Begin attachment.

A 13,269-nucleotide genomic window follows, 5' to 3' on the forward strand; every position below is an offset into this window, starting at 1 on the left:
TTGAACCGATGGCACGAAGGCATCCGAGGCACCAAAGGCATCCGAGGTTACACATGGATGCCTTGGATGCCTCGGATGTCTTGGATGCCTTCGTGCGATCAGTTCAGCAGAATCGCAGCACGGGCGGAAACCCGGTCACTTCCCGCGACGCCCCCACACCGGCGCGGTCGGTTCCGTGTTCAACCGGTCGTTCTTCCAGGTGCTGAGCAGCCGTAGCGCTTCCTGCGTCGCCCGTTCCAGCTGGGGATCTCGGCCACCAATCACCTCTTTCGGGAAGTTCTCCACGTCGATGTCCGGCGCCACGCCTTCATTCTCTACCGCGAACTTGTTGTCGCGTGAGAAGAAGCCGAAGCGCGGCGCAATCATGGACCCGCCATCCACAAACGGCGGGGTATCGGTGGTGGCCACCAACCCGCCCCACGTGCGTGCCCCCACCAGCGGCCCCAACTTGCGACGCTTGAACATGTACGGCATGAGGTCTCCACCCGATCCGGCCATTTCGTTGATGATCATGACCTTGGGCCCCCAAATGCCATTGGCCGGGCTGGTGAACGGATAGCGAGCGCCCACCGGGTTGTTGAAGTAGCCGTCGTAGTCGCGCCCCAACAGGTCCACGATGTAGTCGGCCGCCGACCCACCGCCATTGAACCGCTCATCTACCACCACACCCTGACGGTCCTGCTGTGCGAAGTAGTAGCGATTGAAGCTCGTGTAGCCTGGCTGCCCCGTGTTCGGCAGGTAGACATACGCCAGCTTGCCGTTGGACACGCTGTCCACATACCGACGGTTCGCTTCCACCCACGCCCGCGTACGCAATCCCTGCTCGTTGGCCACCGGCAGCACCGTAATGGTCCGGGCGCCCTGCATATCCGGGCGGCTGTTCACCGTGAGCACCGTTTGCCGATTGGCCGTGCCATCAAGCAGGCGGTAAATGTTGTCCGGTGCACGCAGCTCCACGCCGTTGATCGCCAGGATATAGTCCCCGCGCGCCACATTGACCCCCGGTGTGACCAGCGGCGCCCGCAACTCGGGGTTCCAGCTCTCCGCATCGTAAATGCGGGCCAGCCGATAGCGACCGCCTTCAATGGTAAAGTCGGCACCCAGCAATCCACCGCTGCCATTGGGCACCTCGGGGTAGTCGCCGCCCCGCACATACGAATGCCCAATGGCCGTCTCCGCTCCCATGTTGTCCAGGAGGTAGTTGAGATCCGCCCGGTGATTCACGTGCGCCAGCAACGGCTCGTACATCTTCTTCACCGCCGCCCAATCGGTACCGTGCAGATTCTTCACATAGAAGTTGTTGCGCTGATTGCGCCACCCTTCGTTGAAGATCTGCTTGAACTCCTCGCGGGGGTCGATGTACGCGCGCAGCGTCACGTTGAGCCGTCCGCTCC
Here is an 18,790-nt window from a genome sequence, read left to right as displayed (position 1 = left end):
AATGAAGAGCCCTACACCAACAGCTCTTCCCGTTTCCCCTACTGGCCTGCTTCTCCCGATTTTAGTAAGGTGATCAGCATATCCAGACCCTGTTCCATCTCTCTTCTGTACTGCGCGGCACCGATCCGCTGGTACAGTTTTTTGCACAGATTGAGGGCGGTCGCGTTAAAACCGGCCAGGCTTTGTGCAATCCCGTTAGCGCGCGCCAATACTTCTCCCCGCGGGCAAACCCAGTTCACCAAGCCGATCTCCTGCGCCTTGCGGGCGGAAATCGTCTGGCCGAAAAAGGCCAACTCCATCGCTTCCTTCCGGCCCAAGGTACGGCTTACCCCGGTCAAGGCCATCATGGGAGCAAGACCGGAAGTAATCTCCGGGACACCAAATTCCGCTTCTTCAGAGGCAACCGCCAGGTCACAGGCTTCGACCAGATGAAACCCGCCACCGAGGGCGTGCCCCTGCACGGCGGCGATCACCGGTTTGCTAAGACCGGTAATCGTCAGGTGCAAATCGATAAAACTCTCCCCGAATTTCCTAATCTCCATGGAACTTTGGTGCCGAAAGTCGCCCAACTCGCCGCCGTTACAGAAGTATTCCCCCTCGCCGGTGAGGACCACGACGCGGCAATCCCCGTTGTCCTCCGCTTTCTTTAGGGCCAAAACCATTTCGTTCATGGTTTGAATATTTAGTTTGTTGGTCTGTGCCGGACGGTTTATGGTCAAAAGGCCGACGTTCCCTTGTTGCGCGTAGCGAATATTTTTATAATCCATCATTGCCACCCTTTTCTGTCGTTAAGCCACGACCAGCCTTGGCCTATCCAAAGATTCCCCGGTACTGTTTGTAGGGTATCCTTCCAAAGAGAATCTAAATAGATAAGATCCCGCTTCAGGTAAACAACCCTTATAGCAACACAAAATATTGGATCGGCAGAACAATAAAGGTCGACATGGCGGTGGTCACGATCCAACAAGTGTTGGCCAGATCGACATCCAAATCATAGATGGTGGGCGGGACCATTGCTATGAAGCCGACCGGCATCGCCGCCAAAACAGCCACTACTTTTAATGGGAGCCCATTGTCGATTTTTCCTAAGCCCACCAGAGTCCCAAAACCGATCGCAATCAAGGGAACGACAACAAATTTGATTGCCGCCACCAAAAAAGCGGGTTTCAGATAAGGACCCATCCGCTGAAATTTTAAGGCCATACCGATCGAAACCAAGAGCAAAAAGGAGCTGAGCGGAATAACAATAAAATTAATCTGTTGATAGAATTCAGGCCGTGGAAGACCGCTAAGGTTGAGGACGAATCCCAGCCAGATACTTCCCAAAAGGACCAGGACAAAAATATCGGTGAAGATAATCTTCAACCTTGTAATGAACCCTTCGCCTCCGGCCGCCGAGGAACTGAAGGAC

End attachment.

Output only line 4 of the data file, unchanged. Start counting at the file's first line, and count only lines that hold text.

AATGAAGAGCCCTACACCAACAGCTCTTCCCGTTTCCCCTACTGGCCTGCTTCTCCCGATTTTAGTAAGGTGATCAGCATATCCAGACCCTGTTCCATCTCTCTTCTGTACTGCGCGGCACCGATCCGCTGGTACAGTTTTTTGCACAGATTGAGGGCGGTCGCGTTAAAACCGGCCAGGCTTTGTGCAATCCCGTTAGCGCGCGCCAATACTTCTCCCCGCGGGCAAACCCAGTTCACCAAGCCGATCTCCTGCGCCTTGCGGGCGGAAATCGTCTGGCCGAAAAAGGCCAACTCCATCGCTTCCTTCCGGCCCAAGGTACGGCTTACCCCGGTCAAGGCCATCATGGGAGCAAGACCGGAAGTAATCTCCGGGACACCAAATTCCGCTTCTTCAGAGGCAACCGCCAGGTCACAGGCTTCGACCAGATGAAACCCGCCACCGAGGGCGTGCCCCTGCACGGCGGCGATCACCGGTTTGCTAAGACCGGTAATCGTCAGGTGCAAATCGATAAAACTCTCCCCGAATTTCCTAATCTCCATGGAACTTTGGTGCCGAAAGTCGCCCAACTCGCCGCCGTTACAGAAGTATTCCCCCTCGCCGGTGAGGACCACGACGCGGCAATCCCCGTTGTCCTCCGCTTTCTTTAGGGCCAAAACCATTTCGTTCATGGTTTGAATATTTAGTTTGTTGGTCTGTGCCGGACGGTTTATGGTCAAAAGGCCGACGTTCCCTTGTTGCGCGTAGCGAATATTTTTATAATCCATCATTGCCACCCTTTTCTGTCGTTAAGCCACGACCAGCCTTGGCCTATCCAAAGATTCCCCGGTACTGTTTGTAGGGTATCCTTCCAAAGAGAATCTAAATAGATAAGATCCCGCTTCAGGTAAACAACCCTTATAGCAACACAAAATATTGGATCGGCAGAACAATAAAGGTCGACATGGCGGTGGTCACGATCCAACAAGTGTTGGCCAGATCGACATCCAAATCATAGATGGTGGGCGGGACCATTGCTATGAAGCCGACCGGCATCGCCGCCAAAACAGCCACTACTTTTAATGGGAGCCCATTGTCGATTTTTCCTAAGCCCACCAGAGTCCCAAAACCGATCGCAATCAAGGGAACGACAACAAATTTGATTGCCGCCACCAAAAAAGCGGGTTTCAGATAAGGACCCATCCGCTGAAATTTTAAGGCCATACCGATCGAAACCAAGAGCAAAAAGGAGCTGAGCGGAATAACAATAAAATTAATCTGTTGATAGAATTCAGGCCGTGGAAGACCGCTAAGGTTGAGGACGAATCCCAGCCAGATACTTCCCAAAAGGACCAGGACAAAAATATCGGTGAAGATAATCTTCAACCTTGTAATGAACCCTTCGCCTCCGGCCGCCGAGGAACTGAAGGAC